Russia joins NATO for historic sub exercise
The scenario in the exercise involved a collision with a merchant vessel, resulting in a military submarine, with 24 crew members on board, being pushed to the bottom of the ocean.
For the next hour at a depth of 90 metres, the trapped sailors escaped from the sunken vessel.
“In this mission, submarine escape with the Russian help could not be better. Right now we are very comfortable with each other,” David B. Ditter U.S. Navy Deputy commander.
International escape-and-rescue drills have been run every three years by NATO since 1987.
“I am very happy to see we are doing our job well as it matters for Russia’s image, the country’s reputation. And it seems to me our western colleagues look impressed with our job,” Maksim Polikarpov, Russia’s AS-34 rescue vessel captain.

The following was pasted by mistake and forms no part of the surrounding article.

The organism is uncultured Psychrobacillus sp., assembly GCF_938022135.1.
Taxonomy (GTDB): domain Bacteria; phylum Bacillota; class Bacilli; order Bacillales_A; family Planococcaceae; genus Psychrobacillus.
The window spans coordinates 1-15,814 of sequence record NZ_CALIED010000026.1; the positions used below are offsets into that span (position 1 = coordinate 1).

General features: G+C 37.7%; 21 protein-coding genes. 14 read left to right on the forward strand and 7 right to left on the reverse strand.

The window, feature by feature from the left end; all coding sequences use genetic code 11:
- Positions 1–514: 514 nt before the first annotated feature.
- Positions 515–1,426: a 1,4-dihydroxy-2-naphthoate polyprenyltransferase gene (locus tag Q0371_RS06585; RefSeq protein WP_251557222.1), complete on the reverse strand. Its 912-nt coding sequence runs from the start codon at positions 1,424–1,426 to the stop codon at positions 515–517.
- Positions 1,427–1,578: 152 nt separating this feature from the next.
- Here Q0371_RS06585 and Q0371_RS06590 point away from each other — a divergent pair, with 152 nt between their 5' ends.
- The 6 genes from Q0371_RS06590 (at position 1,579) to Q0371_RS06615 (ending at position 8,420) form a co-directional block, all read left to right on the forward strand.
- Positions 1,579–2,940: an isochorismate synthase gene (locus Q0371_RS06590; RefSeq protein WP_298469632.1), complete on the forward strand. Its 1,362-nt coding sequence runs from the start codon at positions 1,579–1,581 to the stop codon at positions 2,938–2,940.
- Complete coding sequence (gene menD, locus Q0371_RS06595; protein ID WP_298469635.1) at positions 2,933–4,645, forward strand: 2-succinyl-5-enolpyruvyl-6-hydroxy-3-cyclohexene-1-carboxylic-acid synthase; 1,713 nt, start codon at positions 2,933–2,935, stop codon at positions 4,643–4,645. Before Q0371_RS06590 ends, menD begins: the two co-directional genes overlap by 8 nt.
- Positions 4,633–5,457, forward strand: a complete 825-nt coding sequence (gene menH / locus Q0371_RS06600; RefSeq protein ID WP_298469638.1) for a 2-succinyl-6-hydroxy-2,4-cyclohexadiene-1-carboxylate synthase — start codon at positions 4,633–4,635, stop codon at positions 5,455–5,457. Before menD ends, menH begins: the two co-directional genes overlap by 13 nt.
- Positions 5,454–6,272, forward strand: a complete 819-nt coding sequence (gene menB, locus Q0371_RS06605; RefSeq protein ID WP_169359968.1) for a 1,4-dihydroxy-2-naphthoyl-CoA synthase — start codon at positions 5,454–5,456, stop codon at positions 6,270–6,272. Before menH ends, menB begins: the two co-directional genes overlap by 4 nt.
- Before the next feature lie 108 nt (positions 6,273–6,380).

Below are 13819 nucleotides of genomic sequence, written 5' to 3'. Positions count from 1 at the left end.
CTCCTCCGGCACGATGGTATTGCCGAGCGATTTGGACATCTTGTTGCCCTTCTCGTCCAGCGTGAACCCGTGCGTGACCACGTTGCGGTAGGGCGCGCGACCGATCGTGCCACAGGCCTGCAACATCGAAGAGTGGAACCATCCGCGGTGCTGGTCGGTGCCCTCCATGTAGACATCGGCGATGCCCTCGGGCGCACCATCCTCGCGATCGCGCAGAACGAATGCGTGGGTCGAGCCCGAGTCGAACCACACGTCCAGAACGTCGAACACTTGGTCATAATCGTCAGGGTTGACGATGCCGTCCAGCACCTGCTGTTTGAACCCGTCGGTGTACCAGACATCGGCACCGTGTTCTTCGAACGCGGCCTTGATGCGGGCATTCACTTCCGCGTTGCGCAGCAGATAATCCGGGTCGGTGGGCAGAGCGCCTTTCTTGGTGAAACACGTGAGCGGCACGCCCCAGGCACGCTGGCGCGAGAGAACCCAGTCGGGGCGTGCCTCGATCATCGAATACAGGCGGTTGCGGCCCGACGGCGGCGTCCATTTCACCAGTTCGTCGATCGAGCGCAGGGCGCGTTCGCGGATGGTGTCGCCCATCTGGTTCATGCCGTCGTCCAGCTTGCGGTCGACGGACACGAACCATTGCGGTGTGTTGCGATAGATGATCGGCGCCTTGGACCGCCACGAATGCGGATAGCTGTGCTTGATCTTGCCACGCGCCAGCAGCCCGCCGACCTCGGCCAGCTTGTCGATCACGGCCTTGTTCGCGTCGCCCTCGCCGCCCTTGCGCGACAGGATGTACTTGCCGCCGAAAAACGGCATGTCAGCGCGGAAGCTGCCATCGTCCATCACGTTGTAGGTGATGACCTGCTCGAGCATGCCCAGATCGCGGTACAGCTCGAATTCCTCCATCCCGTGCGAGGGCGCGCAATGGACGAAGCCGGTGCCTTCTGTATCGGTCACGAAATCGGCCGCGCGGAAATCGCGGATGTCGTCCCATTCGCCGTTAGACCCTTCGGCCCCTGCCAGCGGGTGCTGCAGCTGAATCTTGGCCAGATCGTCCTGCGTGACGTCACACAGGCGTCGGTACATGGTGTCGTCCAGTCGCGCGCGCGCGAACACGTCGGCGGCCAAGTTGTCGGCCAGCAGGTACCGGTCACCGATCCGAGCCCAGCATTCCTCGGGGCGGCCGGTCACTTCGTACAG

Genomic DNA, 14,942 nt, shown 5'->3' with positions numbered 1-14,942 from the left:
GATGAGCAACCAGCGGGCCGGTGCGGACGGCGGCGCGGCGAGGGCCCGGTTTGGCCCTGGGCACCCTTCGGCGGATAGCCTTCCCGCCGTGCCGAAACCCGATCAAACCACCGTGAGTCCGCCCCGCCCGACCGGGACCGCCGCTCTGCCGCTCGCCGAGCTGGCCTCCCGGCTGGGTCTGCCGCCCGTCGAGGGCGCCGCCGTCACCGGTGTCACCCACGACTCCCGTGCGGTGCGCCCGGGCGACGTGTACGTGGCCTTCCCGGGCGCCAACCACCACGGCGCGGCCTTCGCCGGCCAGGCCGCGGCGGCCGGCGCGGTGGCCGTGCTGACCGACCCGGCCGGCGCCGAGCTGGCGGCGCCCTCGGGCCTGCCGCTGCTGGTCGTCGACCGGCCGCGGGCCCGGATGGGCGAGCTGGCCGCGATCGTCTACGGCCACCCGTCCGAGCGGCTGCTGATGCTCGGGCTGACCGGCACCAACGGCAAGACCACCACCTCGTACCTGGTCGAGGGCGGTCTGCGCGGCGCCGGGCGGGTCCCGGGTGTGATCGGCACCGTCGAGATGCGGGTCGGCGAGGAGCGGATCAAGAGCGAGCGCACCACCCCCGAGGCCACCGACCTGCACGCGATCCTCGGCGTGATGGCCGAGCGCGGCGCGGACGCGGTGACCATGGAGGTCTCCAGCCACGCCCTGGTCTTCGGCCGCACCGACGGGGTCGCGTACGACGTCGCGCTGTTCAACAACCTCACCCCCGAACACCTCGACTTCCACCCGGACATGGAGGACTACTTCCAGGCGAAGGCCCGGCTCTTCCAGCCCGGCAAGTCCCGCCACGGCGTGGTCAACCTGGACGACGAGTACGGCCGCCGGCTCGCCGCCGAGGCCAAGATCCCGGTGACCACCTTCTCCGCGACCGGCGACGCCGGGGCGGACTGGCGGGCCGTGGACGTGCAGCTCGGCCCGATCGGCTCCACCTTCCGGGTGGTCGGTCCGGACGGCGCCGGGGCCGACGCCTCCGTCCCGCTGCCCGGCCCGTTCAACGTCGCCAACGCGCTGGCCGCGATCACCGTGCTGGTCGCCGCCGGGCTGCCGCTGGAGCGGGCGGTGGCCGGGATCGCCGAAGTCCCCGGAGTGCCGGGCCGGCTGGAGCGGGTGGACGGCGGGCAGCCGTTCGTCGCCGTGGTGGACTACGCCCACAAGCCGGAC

The 33-year-old Norwegian captain Ruben has devoted half of his life to the Navy and he says the Russians are doing well.
“Russians are very efficient professionals. We were a little bit sceptical at first as we’ve never worked with Russians but they are great, it is not a problem working with them,” said Norway’s HNOMS Uthaug submarine captain.
While NATO staff praise their Russian counterparts, they say lots still needs to be done to further the partnership.
Analysts say the major benefit of this year's drill is not the rescue itself but communication between nations.